#372 Understanding useMemo and useCallback
KendoReact is a feature-rich UI component library written with TypeScript. Using the DatePicker as an example, we’ll see how TS can simplify development. Let's dive in.
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If you've struggled to make sense of useMemo and useCallback, you're not alone! I've spoken with so many React devs who have been scratching their heads about these two hooks.
Web apps maintain state to enable more advanced user interactions. When we enter an email into a website, we expect that website to remember the email and not have to enter it over and over each time it displays.
If your React components are not properly catching errors thrown by third-party libraries or React hooks, such errors either end-up crashing the React lifecycle or reaching the top-level of the main execution thread, resulting in the “white screen” scenario:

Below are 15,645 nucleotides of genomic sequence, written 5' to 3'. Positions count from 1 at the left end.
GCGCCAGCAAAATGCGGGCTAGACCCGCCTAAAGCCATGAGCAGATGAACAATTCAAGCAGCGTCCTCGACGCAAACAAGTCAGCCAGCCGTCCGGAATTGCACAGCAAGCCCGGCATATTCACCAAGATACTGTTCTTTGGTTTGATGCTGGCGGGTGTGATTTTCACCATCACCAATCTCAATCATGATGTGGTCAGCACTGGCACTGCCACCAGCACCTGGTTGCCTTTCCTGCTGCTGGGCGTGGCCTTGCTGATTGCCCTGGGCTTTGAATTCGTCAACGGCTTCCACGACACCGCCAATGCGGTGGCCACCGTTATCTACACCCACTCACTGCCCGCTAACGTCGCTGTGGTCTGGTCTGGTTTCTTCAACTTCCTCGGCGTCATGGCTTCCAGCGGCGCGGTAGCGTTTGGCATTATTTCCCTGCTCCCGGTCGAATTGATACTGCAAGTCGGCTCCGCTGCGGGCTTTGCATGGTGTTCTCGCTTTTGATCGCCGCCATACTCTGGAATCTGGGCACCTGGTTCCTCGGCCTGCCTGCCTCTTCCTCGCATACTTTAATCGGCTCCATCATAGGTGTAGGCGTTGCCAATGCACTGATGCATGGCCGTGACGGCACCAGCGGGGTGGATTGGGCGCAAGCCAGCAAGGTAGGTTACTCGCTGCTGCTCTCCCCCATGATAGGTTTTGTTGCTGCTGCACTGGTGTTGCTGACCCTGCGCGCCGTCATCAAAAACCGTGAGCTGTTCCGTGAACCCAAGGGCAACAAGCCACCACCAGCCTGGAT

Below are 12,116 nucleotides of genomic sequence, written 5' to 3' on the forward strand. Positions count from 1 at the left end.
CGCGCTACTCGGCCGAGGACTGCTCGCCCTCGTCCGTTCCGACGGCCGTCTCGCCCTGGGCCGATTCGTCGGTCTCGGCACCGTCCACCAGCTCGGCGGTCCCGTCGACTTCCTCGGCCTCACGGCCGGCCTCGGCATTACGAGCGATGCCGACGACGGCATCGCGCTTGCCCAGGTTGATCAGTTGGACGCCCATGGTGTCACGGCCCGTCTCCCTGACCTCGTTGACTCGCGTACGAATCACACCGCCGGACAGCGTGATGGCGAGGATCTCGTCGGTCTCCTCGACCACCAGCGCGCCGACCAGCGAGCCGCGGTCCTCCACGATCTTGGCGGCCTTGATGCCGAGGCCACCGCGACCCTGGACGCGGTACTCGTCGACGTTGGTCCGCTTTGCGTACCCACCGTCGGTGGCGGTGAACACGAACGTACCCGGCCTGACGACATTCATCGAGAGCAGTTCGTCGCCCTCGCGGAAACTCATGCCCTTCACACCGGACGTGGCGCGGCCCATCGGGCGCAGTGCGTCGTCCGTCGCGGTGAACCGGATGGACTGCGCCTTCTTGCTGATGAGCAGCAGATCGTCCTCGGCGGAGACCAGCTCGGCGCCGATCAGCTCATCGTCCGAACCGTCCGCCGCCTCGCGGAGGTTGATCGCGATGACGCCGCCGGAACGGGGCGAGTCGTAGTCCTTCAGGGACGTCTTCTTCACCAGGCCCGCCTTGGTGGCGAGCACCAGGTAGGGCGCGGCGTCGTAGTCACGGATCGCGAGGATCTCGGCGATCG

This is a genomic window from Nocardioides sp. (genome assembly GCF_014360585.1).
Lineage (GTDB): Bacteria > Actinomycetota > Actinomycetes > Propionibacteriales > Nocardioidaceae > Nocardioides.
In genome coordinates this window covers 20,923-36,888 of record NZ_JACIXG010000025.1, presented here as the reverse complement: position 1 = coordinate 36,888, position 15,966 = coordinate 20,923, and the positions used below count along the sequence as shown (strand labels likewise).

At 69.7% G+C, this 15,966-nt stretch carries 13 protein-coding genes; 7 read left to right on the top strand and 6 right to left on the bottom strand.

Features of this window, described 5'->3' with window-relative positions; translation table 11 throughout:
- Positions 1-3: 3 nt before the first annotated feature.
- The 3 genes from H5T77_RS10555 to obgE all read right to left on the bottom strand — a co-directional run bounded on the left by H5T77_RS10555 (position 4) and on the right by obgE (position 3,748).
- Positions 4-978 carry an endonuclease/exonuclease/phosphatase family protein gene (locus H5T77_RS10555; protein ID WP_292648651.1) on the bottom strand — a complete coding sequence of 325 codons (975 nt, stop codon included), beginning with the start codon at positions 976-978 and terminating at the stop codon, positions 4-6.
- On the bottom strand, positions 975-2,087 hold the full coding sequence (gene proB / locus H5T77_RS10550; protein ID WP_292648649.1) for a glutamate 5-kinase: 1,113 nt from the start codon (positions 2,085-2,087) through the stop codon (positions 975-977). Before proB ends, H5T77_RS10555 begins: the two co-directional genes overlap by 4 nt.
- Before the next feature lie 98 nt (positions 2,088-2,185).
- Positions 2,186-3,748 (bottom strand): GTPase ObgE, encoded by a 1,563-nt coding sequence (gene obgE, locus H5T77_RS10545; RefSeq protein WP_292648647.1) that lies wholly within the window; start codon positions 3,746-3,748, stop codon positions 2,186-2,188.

When you write an Effect, the linter will verify that you’ve included every reactive value (like props and state) that the Effect reads in the list of your Effect’s dependencies. This ensures that your Effect remains synchronized with the latest props and state of your component.
The most challenging aspect of developing any application is often managing its state. However, we are often required to manage several pieces of state in our application, such as when data is retrieved from an external server or updated in the app.